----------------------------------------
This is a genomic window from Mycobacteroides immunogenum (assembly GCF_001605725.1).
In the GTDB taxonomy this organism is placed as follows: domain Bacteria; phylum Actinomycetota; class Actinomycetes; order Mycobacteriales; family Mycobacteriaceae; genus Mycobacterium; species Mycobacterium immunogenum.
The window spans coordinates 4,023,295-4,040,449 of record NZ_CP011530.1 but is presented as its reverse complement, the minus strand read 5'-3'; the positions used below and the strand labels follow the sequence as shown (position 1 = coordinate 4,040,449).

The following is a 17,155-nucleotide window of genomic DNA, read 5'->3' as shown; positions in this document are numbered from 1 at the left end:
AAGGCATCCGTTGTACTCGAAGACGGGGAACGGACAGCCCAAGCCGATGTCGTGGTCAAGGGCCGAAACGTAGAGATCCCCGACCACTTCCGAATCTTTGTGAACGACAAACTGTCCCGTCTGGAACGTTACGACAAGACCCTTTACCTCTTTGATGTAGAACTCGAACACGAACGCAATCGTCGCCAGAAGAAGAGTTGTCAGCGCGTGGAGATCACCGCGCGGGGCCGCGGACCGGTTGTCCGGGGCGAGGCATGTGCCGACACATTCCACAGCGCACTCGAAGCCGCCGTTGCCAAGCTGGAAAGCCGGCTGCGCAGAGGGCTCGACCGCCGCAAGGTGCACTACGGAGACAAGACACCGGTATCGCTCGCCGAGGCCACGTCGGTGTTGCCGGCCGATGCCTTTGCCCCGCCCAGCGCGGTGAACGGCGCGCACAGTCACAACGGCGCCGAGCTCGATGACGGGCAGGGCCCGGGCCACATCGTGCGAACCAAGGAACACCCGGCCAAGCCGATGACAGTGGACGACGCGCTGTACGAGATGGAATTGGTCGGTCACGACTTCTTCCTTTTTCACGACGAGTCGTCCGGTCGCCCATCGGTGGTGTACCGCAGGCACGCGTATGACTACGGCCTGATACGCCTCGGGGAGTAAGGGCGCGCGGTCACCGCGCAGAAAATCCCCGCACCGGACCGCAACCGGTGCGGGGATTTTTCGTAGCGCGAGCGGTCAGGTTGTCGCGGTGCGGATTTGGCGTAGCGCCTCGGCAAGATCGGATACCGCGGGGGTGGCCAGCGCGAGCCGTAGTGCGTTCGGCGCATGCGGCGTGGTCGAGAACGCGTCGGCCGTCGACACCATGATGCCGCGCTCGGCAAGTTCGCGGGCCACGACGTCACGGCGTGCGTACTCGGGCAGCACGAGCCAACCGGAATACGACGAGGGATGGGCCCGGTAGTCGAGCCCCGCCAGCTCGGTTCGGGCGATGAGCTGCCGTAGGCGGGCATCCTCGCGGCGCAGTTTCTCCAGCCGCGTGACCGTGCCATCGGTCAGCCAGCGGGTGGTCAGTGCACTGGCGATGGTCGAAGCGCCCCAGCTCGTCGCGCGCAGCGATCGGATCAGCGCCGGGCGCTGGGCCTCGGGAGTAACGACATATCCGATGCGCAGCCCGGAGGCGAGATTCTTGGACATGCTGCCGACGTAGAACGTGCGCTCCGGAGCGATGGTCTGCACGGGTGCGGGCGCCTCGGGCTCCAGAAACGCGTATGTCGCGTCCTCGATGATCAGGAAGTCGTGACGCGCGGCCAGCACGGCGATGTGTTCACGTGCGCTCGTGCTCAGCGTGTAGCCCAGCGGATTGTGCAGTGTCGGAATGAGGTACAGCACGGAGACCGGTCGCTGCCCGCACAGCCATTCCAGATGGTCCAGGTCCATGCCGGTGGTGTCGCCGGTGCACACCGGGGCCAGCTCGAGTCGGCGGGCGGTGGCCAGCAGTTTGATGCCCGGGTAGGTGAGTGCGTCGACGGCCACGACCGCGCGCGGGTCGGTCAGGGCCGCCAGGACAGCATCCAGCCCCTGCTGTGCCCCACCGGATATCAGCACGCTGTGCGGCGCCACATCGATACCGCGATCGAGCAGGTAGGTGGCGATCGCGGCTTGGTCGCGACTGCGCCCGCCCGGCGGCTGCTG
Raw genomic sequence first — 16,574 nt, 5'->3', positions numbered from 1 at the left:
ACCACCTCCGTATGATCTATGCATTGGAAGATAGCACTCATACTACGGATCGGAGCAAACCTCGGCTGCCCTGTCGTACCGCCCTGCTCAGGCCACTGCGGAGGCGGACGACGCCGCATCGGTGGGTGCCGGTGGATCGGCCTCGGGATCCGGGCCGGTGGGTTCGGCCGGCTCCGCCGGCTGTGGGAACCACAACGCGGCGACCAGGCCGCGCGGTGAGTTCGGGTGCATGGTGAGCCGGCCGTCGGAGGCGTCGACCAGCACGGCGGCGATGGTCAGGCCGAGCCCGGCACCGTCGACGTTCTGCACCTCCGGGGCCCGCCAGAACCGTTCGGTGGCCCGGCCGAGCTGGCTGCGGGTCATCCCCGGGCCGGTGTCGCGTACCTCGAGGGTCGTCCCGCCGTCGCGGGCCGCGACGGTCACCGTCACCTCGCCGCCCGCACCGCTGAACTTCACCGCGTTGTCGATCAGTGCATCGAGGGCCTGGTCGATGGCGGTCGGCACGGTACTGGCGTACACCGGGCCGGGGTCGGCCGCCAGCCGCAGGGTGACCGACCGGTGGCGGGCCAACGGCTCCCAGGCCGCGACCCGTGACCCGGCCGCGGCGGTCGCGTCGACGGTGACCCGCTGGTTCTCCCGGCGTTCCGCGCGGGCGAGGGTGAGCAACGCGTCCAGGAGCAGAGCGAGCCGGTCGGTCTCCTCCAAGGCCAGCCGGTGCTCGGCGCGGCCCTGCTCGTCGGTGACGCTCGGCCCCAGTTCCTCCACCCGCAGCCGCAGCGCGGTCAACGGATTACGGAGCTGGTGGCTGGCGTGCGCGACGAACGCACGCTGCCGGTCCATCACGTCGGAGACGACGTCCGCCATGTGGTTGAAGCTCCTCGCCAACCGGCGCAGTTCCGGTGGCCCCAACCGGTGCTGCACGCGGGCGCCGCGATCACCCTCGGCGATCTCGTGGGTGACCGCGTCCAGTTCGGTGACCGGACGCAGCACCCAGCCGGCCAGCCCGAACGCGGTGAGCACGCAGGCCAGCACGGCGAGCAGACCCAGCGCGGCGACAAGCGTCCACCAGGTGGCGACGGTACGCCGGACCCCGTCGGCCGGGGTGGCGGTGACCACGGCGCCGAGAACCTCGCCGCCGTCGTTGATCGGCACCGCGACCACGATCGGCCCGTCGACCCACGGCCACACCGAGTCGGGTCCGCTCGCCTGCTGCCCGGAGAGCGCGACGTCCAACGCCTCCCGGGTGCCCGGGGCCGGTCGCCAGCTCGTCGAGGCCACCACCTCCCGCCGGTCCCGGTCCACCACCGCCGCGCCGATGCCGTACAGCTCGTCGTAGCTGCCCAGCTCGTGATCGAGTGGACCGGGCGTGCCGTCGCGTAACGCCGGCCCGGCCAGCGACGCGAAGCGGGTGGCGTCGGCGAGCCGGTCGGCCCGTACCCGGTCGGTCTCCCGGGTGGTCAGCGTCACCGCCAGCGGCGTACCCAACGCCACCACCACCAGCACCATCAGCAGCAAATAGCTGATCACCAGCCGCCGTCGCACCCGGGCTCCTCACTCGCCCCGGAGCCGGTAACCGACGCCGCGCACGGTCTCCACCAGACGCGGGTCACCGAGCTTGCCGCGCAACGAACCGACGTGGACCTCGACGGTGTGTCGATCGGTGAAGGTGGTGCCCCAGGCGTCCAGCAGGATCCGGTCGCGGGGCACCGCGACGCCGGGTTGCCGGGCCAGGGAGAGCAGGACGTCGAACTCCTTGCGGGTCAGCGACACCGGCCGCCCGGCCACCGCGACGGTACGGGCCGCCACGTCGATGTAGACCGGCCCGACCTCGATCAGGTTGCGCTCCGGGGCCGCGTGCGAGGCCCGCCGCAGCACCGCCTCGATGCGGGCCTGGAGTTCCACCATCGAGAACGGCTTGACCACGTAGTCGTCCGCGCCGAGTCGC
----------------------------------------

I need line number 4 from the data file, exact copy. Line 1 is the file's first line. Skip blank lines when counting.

The following is a 17,155-nucleotide window of genomic DNA, read 5'->3' as shown; positions in this document are numbered from 1 at the left end: